Now this system worked great for me for about a year, and only recently did I start looking into trying something new. I loved all the yearly, monthly and even weekly spreads but I wanted to break down my days even more; basically by the hour. As as someone that works from home for half of the week, I realised I really needed the sort of structure that I had at school with my study planner and my timetable. It’s really easy to write out a to-do list but not really think about the time you need to set aside for things or what order you should be doing things in, and next thing you know you’ve prioritised watching Prison Break for 5 hours over actually doing the things you need to do.
So I wanted to keep all the same features of my bullet journal but incorporate a schedule. I considered using the two systems alongside each other, so keeping my bullet journal and having a schedule planner alongside it, but I couldn’t find a daily planner that suited me (the Day Designer and Happy Planner were strong contenders but being a perfectionist and a cheapskate they just weren’t quite the one).
That’s when I decided I would make my own planner just by putting together some simple printables on word and using the cover of an old sketchbook that I cut down to size and the wire-binding to loop them into. And I painted what was supposed to be a marble design on the front with a gold monogram of my logo. And since I was making my own planner, I thought there was no point in having my bullet journal too as I could basically recreate all the different spreads I had in there as print-out’s from my new planner.
So the only thing different in this one is that I have taken away the weekly dashboard and instead have a page at the beginning of the month that tells me all the things I should be doing on certain days, plus a general schedule of how each day should be structured. This bit makes a lot more sense if you watch the video of my planner system where I show how I plan a typical day.
But to explain it a bit here, what I do is; first, I check the month to see if anything is coming up that I’ve forgotten about, then I look at the usual stuff I should be doing on a Wednesday, then on the daily page I write out a list of all the things I want to get done that day and then, using my general schedule page for reference, I map out how I want my day to look by the hour.
I also add my daily habits, and at the end of the day, I will note down anything worth noting down like just a short snippet of the interesting stuff that happened that day (I do keep a journal where I can go a little more in depth), and also a daily note of what I’m grateful for.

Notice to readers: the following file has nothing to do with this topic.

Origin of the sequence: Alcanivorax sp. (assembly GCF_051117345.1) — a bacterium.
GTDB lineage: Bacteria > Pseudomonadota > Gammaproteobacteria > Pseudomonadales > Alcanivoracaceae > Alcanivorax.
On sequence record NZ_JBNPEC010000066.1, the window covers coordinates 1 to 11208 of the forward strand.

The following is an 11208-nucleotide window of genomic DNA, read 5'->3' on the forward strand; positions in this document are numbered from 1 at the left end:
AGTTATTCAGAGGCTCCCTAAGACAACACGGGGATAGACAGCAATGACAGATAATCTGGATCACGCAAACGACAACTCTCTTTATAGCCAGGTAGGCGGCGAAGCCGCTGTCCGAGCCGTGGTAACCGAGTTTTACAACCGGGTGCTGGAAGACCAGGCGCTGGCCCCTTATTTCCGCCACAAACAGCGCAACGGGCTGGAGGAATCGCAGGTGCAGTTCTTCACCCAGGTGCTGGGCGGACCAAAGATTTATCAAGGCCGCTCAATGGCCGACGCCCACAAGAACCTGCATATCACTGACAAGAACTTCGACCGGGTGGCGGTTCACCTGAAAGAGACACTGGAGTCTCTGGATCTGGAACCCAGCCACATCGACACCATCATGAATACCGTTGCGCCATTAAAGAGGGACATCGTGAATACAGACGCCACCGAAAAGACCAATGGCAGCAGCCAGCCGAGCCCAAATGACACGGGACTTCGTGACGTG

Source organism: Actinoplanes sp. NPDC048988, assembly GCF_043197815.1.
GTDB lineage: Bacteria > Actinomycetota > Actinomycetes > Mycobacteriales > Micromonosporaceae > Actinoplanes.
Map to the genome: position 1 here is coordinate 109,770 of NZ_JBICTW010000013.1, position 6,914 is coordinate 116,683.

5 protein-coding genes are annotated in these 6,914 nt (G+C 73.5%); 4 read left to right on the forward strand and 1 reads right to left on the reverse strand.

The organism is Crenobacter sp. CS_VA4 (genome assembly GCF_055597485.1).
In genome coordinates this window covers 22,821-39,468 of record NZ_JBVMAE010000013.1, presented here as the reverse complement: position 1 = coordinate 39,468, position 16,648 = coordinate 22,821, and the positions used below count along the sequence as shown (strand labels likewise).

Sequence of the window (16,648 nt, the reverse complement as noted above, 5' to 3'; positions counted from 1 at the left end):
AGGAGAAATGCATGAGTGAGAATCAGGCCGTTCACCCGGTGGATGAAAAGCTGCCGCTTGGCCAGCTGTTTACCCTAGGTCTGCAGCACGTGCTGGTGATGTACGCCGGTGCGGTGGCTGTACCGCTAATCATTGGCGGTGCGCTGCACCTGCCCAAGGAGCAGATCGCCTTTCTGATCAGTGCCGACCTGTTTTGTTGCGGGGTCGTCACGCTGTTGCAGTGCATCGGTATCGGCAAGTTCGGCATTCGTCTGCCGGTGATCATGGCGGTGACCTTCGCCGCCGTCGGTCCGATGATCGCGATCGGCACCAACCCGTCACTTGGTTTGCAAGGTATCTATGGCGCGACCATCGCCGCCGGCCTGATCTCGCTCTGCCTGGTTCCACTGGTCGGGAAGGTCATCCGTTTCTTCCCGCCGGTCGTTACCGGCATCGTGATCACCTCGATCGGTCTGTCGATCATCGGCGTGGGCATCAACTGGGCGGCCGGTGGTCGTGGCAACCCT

And this might seem a bit overly complicated compared to my last system but I’ve found that I like mapping out my day from scratch the night before or the morning of each day because- even though my plans don’t differ much day to day and week to week, and I could get away with the same weekly schedule just repeated- this makes each task seem fresher and more organic, less like I’m going through the motions which I can quickly get bored of.
BUT, an easier alternative to making a planner from scratch would be to use any old, plain daily planner and just map out each page in a way that suits you.
Back to my home-made planner, I also have a ‘Work’ section where I keep any plans and information relating to my blog, shop and social media. I have all my finances written out, and a schedule of videos and blog posts coming up in the next 2 months, passwords and contacts, stuff like that.
And in both sections of my planner I have a ‘Brain Dump’ section where I can note down anything that just pops into my head that I need to get down on paper but don’t necessarily have a place for.
Lastly, I thought I’d make a quick mention of this…
Check it out here. I used to use his app in conjunction with my other planners; so all the routine stuff and schedules and information that I had written down was also stored digitally and I’d get notifications for each and every task throughout each day. But I found that I really didn’t pay attention to this app when it was telling me what I was supposed to be doing. (Like I said, I like my plans to feel fresh and organic even if they’re not so having just the same generated alerts day in day out wasn’t working for me.) But I do still use this app as a back-up to remind me to do things that come up every few months like backing up my computer, or once a year like birthdays, because you can set several alerts to go off a few days or hours in advance so things never creep up on you out of nowhere.
And that’s it! Hopefully there are at least some bits and bobs in this that you can take and shape and use for yourself. Trust me, there’s no better feeling than feeling like you’ve got everything under control.